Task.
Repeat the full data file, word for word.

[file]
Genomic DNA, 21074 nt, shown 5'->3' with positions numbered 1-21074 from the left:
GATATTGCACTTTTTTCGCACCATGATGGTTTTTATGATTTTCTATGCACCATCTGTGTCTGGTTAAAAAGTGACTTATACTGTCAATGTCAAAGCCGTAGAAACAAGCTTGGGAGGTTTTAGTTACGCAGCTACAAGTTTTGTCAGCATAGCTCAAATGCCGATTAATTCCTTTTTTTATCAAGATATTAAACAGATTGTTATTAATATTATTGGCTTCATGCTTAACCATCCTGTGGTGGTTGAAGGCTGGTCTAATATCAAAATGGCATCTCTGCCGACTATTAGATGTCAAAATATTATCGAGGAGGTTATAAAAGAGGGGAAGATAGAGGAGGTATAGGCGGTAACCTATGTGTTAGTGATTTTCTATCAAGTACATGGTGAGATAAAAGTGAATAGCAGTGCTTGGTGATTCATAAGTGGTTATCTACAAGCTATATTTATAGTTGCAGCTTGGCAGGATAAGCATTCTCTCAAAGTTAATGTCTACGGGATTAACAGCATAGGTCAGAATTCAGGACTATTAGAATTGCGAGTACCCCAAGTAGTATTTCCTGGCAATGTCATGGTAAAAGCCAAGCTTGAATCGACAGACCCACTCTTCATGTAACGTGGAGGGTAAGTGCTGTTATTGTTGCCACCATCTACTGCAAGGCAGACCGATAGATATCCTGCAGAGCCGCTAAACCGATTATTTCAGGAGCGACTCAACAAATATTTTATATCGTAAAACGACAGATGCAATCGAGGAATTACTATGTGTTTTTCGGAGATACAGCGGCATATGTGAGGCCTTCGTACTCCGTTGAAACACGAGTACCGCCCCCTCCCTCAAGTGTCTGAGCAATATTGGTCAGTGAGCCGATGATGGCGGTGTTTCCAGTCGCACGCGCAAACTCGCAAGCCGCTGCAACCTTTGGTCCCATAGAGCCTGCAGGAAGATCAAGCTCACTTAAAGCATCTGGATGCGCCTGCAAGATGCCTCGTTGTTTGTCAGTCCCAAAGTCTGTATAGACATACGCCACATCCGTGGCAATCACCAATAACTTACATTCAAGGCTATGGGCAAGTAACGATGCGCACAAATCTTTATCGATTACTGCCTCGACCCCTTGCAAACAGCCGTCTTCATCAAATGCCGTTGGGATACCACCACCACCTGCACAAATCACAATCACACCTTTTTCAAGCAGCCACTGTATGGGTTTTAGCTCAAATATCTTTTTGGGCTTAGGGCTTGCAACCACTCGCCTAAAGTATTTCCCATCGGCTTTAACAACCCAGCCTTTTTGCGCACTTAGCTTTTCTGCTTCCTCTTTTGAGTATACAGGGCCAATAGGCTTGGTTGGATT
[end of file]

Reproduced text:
Genomic DNA, 21074 nt, shown 5'->3' with positions numbered 1-21074 from the left:
GATATTGCACTTTTTTCGCACCATGATGGTTTTTATGATTTTCTATGCACCATCTGTGTCTGGTTAAAAAGTGACTTATACTGTCAATGTCAAAGCCGTAGAAACAAGCTTGGGAGGTTTTAGTTACGCAGCTACAAGTTTTGTCAGCATAGCTCAAATGCCGATTAATTCCTTTTTTTATCAAGATATTAAACAGATTGTTATTAATATTATTGGCTTCATGCTTAACCATCCTGTGGTGGTTGAAGGCTGGTCTAATATCAAAATGGCATCTCTGCCGACTATTAGATGTCAAAATATTATCGAGGAGGTTATAAAAGAGGGGAAGATAGAGGAGGTATAGGCGGTAACCTATGTGTTAGTGATTTTCTATCAAGTACATGGTGAGATAAAAGTGAATAGCAGTGCTTGGTGATTCATAAGTGGTTATCTACAAGCTATATTTATAGTTGCAGCTTGGCAGGATAAGCATTCTCTCAAAGTTAATGTCTACGGGATTAACAGCATAGGTCAGAATTCAGGACTATTAGAATTGCGAGTACCCCAAGTAGTATTTCCTGGCAATGTCATGGTAAAAGCCAAGCTTGAATCGACAGACCCACTCTTCATGTAACGTGGAGGGTAAGTGCTGTTATTGTTGCCACCATCTACTGCAAGGCAGACCGATAGATATCCTGCAGAGCCGCTAAACCGATTATTTCAGGAGCGACTCAACAAATATTTTATATCGTAAAACGACAGATGCAATCGAGGAATTACTATGTGTTTTTCGGAGATACAGCGGCATATGTGAGGCCTTCGTACTCCGTTGAAACACGAGTACCGCCCCCTCCCTCAAGTGTCTGAGCAATATTGGTCAGTGAGCCGATGATGGCGGTGTTTCCAGTCGCACGCGCAAACTCGCAAGCCGCTGCAACCTTTGGTCCCATAGAGCCTGCAGGAAGATCAAGCTCACTTAAAGCATCTGGATGCGCCTGCAAGATGCCTCGTTGTTTGTCAGTCCCAAAGTCTGTATAGACATACGCCACATCCGTGGCAATCACCAATAACTTACATTCAAGGCTATGGGCAAGTAACGATGCGCACAAATCTTTATCGATTACTGCCTCGACCCCTTGCAAACAGCCGTCTTCATCAAATGCCGTTGGGATACCACCACCACCTGCACAAATCACAATCACACCTTTTTCAAGCAGCCACTGTATGGGTTTTAGCTCAAATATCTTTTTGGGCTTAGGGCTTGCAACCACTCGCCTAAAGTATTTCCCATCGGCTTTAACAACCCAGCCTTTTTGCGCACTTAGCTTTTCTGCTTCCTCTTTTGAGTATACAGGGCCAATAGGCTTGGTTGGATT